Running is 80% mental, and comparison is the thief of joy

And sometimes, I feel 10 feet tall

I’ve been in a bit of a slump lately. I haven’t felt much like posting about my meager runs. I’ve been letting the insecure kid in me sit in the driver’s seat. Thankfully, I took a little time to reflect on what’s been irking me, and it all makes sense now.

It’s grind time. Fall marathon season is on, and whether you’re training for Chicago, Hartford, or Wine and Dine, you’re running right now. A lot. And you know what, it’s not easy — for anyone. We all have our dragons to slay… PRs… my first race … my last race… sources of anxiety for races in the next few weeks abound.

The reward at the top of the hill

A lot of us turn to social media for support and inspriation – but what a double-edged sword that is. Everyone posts their runs and paces, which is great! I finish a long run and I want to shout it from the rooftops. But secretly, I’m looking at their distances and their paces and comparing myself to their performance. My inner critic whispers lots of questions in my ear… Are they worried about the balloon ladies? Are they feeling positive? Are they freaking out? If they’re freaking out, should I be freaking out?

Like many of you, I am registered for Dopey in January. I’ve done it before, but it’s nonetheless daunting. I love running, but my body was clearly not built for it. I’m short, my weight fluctuates from average to plus-sized in fairly regular cycles, and age is starting to be a competitor as well, as I have passed that mid-century mark. I have never been an elite runner. Hell, placing in a race never crossed my mind. To be 100% honest my goal is usually to be able to cross the finish line before it closes. Bonus if I’m not last.

Sunrise at Horsebarn Hill

So Dopey is still a few months away, but my “home” race is coming up in 2 weeks – the Hartford Half Marathon. The last time I did this was just before the pandemic. It was a crappy weather day, I was ill-prepared, overweight, and just barely scraped a finish. I was technically over time by a couple of minutes, but the finish line stays open for a while for full marathon finishers. I finished, got my medal, and should have been happy. But knowing I was a few minutes over the official course limit has been a thorn in my memory. Even a couple of years later.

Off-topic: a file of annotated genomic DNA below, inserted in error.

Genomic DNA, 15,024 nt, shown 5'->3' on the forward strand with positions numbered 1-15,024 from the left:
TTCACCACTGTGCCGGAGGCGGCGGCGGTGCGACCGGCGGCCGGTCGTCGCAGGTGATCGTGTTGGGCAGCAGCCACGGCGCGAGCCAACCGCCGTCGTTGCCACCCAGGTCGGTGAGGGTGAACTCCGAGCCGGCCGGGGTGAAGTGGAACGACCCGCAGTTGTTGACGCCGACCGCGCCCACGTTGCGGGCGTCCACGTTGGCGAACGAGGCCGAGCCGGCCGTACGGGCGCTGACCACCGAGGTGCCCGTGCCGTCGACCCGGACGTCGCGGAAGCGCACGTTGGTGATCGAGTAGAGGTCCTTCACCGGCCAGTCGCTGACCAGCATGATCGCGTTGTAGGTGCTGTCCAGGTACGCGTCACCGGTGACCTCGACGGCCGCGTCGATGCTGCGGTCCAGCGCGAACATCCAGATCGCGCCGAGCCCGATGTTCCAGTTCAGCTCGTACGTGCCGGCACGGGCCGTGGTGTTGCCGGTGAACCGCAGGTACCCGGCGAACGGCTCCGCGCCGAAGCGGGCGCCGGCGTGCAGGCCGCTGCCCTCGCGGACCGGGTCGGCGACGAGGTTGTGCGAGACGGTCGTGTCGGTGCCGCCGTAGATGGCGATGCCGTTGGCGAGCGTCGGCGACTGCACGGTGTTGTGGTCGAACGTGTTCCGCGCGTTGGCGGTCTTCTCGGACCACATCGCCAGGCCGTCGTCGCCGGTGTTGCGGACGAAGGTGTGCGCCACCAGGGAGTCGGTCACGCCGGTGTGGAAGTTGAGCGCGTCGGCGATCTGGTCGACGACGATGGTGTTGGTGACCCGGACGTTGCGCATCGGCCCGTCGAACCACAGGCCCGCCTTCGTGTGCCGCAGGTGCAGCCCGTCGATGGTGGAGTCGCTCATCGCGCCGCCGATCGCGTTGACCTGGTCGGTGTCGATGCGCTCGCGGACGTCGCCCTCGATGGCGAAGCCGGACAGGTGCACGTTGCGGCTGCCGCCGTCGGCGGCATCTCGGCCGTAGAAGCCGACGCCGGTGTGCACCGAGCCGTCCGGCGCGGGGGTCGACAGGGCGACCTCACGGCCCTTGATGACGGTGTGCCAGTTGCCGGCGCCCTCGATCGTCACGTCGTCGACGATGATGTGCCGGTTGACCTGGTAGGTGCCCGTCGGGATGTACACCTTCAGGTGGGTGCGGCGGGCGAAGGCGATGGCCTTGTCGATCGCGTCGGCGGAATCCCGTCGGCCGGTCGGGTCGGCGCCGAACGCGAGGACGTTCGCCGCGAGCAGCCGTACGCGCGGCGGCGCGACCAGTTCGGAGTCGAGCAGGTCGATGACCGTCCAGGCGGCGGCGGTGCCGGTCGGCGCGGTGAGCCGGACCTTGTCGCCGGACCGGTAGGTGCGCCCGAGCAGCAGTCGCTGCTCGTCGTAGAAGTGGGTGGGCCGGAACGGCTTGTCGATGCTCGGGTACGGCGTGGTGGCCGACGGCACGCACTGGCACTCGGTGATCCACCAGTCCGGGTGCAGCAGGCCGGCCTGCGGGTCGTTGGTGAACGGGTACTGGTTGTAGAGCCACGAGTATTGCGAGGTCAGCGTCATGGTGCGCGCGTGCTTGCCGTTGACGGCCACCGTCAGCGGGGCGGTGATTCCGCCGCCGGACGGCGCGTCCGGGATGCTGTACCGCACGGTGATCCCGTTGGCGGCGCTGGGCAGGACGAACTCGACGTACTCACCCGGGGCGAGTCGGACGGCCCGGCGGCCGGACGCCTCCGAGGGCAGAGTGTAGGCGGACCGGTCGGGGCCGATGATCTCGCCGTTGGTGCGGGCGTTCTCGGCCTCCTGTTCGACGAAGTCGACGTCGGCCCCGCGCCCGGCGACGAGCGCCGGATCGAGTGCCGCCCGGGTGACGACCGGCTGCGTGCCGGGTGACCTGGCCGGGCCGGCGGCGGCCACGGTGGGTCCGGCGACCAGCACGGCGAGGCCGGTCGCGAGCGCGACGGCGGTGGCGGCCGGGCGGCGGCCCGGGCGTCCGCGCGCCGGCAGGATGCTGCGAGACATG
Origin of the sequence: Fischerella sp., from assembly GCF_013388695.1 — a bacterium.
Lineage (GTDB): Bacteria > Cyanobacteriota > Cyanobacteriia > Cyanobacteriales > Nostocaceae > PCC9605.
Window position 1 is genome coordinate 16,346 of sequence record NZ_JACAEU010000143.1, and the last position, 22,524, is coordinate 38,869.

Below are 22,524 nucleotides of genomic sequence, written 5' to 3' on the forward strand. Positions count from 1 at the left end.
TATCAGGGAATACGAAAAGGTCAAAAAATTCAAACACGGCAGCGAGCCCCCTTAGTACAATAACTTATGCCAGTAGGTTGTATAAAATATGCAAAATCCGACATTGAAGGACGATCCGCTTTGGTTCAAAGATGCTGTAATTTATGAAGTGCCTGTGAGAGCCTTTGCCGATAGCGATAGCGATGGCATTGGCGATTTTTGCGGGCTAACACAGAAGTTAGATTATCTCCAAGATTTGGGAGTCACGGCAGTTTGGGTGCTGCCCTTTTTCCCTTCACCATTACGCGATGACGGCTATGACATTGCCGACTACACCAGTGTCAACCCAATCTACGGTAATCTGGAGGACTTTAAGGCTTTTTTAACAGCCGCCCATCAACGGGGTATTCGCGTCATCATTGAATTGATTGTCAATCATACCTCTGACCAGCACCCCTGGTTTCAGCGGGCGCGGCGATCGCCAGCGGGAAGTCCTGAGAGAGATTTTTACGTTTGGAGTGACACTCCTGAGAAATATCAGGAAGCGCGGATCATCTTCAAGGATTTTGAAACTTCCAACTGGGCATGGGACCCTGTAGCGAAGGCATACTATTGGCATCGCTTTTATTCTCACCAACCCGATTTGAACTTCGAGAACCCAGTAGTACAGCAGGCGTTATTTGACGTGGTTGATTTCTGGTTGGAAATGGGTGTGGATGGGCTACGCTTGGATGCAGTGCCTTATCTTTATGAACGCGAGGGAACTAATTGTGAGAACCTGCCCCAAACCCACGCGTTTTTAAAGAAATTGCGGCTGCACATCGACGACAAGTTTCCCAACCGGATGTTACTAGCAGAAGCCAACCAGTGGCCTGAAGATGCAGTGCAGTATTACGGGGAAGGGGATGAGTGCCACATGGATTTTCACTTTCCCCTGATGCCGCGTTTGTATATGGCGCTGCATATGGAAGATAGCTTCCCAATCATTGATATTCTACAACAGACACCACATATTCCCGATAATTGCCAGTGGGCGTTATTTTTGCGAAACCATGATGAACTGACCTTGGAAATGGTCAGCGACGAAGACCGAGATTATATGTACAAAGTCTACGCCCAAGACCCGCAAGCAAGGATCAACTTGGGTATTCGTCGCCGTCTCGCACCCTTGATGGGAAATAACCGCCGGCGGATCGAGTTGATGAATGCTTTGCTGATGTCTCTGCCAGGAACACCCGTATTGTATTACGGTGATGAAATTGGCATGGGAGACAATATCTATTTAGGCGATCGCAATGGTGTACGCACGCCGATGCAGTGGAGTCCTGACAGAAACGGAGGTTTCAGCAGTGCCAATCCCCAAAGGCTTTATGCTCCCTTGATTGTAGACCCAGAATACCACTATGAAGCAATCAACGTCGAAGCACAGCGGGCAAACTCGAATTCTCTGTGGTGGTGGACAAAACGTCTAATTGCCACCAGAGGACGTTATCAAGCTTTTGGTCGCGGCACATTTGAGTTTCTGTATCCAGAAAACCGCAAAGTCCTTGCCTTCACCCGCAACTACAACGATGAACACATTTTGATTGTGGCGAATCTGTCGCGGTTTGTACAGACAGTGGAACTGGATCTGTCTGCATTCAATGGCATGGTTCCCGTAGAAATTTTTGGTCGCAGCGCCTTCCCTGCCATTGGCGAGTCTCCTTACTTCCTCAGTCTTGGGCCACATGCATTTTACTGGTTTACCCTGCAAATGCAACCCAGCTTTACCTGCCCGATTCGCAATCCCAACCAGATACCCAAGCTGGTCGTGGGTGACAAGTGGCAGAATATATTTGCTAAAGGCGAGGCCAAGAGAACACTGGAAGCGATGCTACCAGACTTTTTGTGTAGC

I didn’t give up. I went on to complete Dopey (maybe not spectacularly) later that season. But I finished the damn thing, BEFORE the time limit expired. And with that, I found the courage to lace up my shoes again. And that’s what makes me a runner. Not my PRs. Not my Instagram photos. Not my public triumphs. It’s the small ones. The ones the world doesn’t see or appreciate. It’s the knowledge that despite all odds, despite my doubts, despite the fact that I will never ever earn anything more than a (beautiful) participation medal, I rise to the challenge. And that participation medal means the world to me.

Mirror Lake

My run last week kind of sucked, but this week I went out and did it again, on a much more challenging route. And my time wasn’t great, but I am proud of every step. There were so many beautiful things to look at that my mind didn’t wander to the dark side much. I hope you enjoy the pics from the beautiful New England morning as much as I enjoyed taking them.

An ode to the turtles

Sometimes I run “with” a tall male friend. I say “with” because he can literally run circles around me. I could no more speed up to stick with him than he could slow down to stick with me. But we work out our scenarios. He’ll run on ahead and then come back to find me, or he’ll walk his giant steps beside me while I trot along.

What I’ve come to realize, is that we slow runners actually have to work much harder than the fast runners. Our strides are shorter, and we’re on the course for much longer. I don’t want to take anything away from the “Corral A” runners – they’re amazing and deserve all the praise they get. But those of us in the back of the pack deserve just as much praise. In the course of a marathon, I might take tens of thousands more steps than the fast runners. And maybe I’m moving for 3 or 4 hours longer than the fast runners. And you know what? That’s totally badass.

When I realize the effort my pace represents, the fact that I finished my long run, as miserable as I was at the time I’m so proud of myself. Sometimes I wonder if an elite runner could actually put up with the extended period of anguish that we turtles endure every time we start our Garmins.

No longer will I be comparing my times to other runners and passing judgment on myself. Insead I celebrate each and every one of us who gets out there and tries. Some runs suck, but they are all victories.

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